As chatter continues about the prospect of a Hillary Clinton Presidency in 2016, an Inspector General report raises new questions about the former Secretary of State’s leadership abilities. The report released this week details how the State Department misplaced $6 billion in taxpayer funds due to improper filing of contracts, mostly during Clinton’s tenure as top diplomat.
The State Department’s new Inspector General Steve Linick issued a special “management alert” warning that the Department’s mismanagement of the $6 billion over the past six years, four of which were during Clinton’s tenure, “creates significant financial risk and demonstrates lack of internal control …”
The report outlines numerous examples of “poor contract file administration” that create “conditions conducive to fraud, as corrupt individuals may attempt to conceal evidence of illicit behavior by omitting key documents from the contract file.”
For example, the IG noted that contract documents related to the U.S. war in Iraq could not be located in 33 out of 115 cases.
From the report:
The value of the contracts in the 33 missing [Iraqi War] files totaled $2.1 billion. Forty-eight of the 82 contract files received did not contain all of the documentation required by FAR 4.8. The value of the contracts in the 48 incomplete files totaled an additional $2.1 billion. An ongoing OIG audit of Bureau of African Affairs contracts revealed that CORs were unable to provide complete contract administration files for any of the eight contracts that were reviewed. The value of these contracts totaled $34.8 million.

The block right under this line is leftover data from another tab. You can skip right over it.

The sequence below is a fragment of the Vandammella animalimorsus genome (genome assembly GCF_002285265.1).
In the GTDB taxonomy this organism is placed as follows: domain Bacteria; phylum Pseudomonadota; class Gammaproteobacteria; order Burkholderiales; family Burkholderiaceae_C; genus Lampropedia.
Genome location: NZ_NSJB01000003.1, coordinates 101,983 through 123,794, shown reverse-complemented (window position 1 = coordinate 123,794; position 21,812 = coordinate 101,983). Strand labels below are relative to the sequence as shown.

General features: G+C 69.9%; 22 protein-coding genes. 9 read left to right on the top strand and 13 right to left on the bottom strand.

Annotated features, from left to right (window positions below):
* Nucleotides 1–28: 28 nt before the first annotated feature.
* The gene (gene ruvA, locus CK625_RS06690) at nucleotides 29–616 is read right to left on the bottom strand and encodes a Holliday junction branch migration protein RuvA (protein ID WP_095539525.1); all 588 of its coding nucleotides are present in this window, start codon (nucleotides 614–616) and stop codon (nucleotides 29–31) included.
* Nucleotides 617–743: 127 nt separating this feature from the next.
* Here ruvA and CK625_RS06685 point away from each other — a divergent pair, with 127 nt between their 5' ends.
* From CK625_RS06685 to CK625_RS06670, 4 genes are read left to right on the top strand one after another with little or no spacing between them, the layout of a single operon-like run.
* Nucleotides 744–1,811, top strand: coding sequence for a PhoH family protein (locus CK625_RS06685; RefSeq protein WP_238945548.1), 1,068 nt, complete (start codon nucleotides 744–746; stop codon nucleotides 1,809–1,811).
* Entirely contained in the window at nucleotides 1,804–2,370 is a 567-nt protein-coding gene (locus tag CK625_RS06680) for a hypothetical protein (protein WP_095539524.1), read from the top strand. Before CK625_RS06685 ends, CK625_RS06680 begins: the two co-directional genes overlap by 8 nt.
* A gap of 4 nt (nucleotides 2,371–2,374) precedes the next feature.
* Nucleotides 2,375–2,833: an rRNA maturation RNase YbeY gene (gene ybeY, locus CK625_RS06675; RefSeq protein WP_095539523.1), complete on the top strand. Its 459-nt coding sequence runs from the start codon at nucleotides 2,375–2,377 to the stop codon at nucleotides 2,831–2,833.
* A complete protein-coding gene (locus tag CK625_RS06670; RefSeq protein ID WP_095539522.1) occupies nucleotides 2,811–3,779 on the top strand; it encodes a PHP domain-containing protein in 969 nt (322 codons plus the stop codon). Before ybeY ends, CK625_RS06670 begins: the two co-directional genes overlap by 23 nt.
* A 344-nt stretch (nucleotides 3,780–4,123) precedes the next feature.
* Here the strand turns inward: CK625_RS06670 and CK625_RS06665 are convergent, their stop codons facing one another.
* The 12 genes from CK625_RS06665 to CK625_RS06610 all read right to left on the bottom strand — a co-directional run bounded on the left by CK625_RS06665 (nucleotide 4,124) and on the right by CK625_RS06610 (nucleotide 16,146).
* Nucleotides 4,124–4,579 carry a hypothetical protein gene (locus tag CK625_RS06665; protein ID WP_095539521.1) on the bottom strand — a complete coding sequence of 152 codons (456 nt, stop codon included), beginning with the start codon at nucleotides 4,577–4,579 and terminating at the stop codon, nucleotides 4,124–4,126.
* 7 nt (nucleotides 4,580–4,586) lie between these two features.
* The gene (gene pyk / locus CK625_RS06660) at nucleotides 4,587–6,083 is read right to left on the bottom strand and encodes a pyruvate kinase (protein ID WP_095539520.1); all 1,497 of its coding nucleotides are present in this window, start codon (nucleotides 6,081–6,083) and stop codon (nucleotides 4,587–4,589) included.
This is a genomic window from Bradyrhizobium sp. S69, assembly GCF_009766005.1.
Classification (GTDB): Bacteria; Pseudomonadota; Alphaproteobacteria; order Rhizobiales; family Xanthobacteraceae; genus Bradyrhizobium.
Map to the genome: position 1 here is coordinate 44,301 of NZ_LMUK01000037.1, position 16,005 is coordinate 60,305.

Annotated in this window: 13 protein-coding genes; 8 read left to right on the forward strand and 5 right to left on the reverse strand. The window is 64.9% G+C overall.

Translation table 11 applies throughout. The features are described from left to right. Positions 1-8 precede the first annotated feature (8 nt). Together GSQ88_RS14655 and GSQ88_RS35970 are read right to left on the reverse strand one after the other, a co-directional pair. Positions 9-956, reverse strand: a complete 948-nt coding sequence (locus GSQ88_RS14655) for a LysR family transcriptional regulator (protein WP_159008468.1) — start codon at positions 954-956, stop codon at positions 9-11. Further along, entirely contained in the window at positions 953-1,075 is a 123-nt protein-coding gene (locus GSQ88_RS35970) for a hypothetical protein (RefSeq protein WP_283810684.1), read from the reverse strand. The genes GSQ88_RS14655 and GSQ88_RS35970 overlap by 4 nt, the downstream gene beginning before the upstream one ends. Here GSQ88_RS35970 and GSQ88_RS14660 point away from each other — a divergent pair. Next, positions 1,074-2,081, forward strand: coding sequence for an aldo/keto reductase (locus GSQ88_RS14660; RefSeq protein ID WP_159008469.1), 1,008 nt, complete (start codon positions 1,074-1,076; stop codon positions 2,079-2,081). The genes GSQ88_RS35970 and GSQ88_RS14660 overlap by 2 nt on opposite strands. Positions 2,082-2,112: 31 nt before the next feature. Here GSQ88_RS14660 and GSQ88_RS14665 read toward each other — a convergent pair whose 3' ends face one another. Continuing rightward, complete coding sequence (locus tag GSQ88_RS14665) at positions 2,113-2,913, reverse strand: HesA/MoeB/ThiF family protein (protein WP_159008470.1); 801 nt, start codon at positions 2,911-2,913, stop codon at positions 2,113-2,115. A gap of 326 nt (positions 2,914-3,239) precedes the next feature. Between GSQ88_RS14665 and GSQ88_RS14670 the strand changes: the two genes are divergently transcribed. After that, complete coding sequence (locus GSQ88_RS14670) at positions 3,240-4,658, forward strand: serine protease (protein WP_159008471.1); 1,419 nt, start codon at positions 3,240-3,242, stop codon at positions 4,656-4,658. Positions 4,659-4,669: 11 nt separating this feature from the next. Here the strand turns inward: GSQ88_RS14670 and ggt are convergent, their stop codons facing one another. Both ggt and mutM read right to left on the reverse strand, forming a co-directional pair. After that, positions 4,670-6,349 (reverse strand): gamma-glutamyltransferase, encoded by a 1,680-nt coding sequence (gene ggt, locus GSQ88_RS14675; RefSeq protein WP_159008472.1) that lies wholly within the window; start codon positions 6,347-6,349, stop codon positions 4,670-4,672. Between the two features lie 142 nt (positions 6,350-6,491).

In other instances the IG report indicates that the State Department failed to follow up on contracts to ensure that funds were properly used. The report provided one example wherein a $2.5 million contract lacked status reports or a tally of the amount of funding left for the contract.
The IG suggested that the State Department put a centralized system in place to track and maintain contract files and also to implement random checkups on contracts.
Linick’s “management alert” is only the second such urgent IG report in State Department history. The first, also issued by Linick in January, outlined “significant and recurring weaknesses in the Department of State Information System Security Program.”
President Barack Obama nominated Linick for the State Department’s Office of Inspector General last summer after the position had been vacant for five years, longer than any other Federal IG vacancy in the Nation’s history and most of Clinton’s tenure at the Department.